Chart 2: Which of the following statements best describes your organization’s spending policy for the endowment/foundation? (As of 8/31/20)

Source: PNC; Numbers may not add up to 100% due to rounding.

View accessible version of this chart.

Understanding the Impact on Portfolio Outcomes

It should be obvious that the size and frequency of distributions have measurable impacts on portfolio outcomes for investment programs. Take two easy examples:

  • A portfolio that starts with $100, earns an average of 5% per year, and distributes 6% per year will eventually run out of funds.
  • A portfolio that starts with $100, earns an average of 6% per year, and distributes 5% per year should be able to maintain this, all else equal, in perpetuity.

Implicit in predicting the outcome for each of the examples above are three key variables: the size of the distribution, the frequency of the distribution, and the return objective of the portfolio.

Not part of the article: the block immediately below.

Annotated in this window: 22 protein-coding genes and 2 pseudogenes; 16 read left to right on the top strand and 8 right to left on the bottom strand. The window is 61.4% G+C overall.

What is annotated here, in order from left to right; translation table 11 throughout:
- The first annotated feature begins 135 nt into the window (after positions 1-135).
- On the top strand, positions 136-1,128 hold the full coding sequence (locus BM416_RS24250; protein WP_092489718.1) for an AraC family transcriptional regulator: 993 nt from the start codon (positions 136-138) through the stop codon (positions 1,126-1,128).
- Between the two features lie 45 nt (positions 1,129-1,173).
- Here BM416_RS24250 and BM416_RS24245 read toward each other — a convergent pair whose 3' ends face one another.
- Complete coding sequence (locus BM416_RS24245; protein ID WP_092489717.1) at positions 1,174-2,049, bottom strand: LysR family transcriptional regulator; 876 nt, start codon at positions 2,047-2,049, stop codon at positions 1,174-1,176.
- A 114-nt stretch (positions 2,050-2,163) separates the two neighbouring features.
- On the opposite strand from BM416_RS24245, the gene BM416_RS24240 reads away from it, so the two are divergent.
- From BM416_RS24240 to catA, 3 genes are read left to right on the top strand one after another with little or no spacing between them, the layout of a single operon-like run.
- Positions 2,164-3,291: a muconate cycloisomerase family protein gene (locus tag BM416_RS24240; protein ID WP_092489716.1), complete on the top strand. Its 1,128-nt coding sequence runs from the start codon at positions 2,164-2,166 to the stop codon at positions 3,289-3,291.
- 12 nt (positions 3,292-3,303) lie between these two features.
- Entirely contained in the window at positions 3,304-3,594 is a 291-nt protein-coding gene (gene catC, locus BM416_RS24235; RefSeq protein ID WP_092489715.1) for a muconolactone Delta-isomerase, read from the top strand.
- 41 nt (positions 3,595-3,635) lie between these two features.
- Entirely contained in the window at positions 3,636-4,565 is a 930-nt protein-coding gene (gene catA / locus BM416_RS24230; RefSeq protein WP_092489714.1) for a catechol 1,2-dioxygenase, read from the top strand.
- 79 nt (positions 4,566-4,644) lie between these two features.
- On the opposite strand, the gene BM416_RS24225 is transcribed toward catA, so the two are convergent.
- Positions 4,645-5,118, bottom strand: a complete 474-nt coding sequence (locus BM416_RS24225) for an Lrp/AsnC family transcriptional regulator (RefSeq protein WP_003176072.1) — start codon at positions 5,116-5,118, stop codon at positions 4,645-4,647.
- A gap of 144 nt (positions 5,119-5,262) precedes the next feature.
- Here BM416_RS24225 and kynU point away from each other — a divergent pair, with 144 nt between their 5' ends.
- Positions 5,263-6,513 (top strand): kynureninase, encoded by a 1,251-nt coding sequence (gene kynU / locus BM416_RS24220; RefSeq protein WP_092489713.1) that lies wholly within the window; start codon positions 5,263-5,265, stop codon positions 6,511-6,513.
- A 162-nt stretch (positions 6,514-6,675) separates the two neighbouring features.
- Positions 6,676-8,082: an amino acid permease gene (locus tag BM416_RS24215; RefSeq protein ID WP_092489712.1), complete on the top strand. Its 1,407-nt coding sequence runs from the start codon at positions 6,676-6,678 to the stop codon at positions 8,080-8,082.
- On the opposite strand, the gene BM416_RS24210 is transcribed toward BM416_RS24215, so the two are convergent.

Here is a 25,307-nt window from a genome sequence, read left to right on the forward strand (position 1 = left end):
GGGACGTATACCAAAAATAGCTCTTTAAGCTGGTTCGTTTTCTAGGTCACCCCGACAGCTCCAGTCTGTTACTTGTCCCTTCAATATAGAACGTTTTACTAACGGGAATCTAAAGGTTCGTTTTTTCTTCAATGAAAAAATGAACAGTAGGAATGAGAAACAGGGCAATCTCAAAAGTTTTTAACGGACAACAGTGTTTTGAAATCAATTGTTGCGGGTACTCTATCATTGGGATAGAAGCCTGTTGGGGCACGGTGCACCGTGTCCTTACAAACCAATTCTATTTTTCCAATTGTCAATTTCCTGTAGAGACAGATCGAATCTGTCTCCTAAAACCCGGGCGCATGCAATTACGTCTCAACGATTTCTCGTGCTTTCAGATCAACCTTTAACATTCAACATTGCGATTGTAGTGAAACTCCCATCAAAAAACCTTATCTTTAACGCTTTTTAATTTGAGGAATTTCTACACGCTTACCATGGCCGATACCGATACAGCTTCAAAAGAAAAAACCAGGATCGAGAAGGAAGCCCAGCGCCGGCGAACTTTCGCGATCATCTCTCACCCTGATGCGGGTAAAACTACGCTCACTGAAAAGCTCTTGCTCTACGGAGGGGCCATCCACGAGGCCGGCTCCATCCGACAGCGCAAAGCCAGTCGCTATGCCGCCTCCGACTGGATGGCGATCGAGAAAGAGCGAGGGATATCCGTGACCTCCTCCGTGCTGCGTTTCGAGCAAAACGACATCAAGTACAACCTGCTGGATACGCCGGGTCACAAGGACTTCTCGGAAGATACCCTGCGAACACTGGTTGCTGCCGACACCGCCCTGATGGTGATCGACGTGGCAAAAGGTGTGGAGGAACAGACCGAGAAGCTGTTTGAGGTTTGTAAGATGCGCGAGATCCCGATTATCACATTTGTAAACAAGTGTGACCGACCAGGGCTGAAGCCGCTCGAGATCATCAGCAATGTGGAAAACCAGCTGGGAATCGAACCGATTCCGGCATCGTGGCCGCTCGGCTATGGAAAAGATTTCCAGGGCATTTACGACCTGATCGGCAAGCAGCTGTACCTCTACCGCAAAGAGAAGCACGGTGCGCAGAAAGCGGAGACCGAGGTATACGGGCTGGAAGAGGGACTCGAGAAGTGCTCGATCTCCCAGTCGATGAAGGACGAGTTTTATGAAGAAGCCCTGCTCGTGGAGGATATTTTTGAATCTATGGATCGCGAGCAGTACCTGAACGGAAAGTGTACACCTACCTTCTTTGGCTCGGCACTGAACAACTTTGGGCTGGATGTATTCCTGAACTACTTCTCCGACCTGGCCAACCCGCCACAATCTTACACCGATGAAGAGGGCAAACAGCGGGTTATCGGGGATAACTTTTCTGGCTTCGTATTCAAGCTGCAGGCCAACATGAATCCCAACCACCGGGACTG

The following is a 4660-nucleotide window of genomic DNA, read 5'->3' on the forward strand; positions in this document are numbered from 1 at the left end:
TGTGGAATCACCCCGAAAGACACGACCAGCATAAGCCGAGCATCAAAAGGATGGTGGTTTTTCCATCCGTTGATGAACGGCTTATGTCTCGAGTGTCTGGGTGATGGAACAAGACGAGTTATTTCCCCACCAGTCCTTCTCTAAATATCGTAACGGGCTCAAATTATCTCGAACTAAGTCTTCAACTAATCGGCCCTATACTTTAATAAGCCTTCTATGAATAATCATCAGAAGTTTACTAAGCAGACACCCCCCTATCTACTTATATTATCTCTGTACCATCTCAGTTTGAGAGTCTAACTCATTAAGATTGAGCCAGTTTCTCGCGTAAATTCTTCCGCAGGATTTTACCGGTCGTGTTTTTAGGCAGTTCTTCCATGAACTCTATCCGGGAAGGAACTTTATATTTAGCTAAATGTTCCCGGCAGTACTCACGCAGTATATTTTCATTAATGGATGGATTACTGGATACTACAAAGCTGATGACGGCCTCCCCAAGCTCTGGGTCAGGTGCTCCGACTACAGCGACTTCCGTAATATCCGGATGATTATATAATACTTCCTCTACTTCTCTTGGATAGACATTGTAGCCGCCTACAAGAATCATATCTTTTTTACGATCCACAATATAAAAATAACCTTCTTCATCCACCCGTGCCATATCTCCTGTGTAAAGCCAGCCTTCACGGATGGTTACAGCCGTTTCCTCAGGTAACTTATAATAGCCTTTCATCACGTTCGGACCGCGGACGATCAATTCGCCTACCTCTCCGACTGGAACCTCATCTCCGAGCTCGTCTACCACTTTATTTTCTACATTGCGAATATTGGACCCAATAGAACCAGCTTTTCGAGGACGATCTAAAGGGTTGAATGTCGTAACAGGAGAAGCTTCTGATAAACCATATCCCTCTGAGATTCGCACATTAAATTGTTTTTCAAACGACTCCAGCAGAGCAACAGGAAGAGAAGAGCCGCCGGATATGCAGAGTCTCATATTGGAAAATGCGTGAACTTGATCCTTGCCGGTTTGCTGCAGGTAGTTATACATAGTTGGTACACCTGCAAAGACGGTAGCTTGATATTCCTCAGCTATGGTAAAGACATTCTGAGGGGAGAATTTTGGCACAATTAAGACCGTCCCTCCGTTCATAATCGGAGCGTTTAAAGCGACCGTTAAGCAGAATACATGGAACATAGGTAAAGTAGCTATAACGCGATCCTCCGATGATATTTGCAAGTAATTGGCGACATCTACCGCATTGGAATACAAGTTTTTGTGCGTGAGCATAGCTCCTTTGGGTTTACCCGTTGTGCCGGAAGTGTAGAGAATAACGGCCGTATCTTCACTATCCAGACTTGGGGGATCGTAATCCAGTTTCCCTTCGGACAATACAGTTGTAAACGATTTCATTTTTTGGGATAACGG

Size of the Distribution

Assuming positive average returns over the long term and all else equal, a portfolio with more money (i.e., from making smaller distributions) is going to end up with a larger market value over time than a portfolio with less money (i.e., from making larger distributions). This should not come as a surprise: Compound interest is one of the fundamental theories underpinning the value proposition of the financial markets. Table 3 shows two examples that start with $100; each has a 6% return, and one has a $2 annual distribution and the other has a $5 annual distribution.

Table 3: Distribution Size
 
  Starting Year 1 Year 2 Year 3
$2 Distribution $100.00 $104.00 $108.24 $112.73
$5 Distribution $100.00 $101.00 $102.06 $103.18
Difference $0.00 $3.00 $6.18 $9.55
 
Over just three years, even a small difference in the size of the annual distribution has a noticeable effect on the portfolio’s ending value. This difference would only become more pronounced over 10 years, 20 years, or more. Picking an appropriate size for the distribution is important in terms of balancing current needs with future needs.

Frequency of the Distribution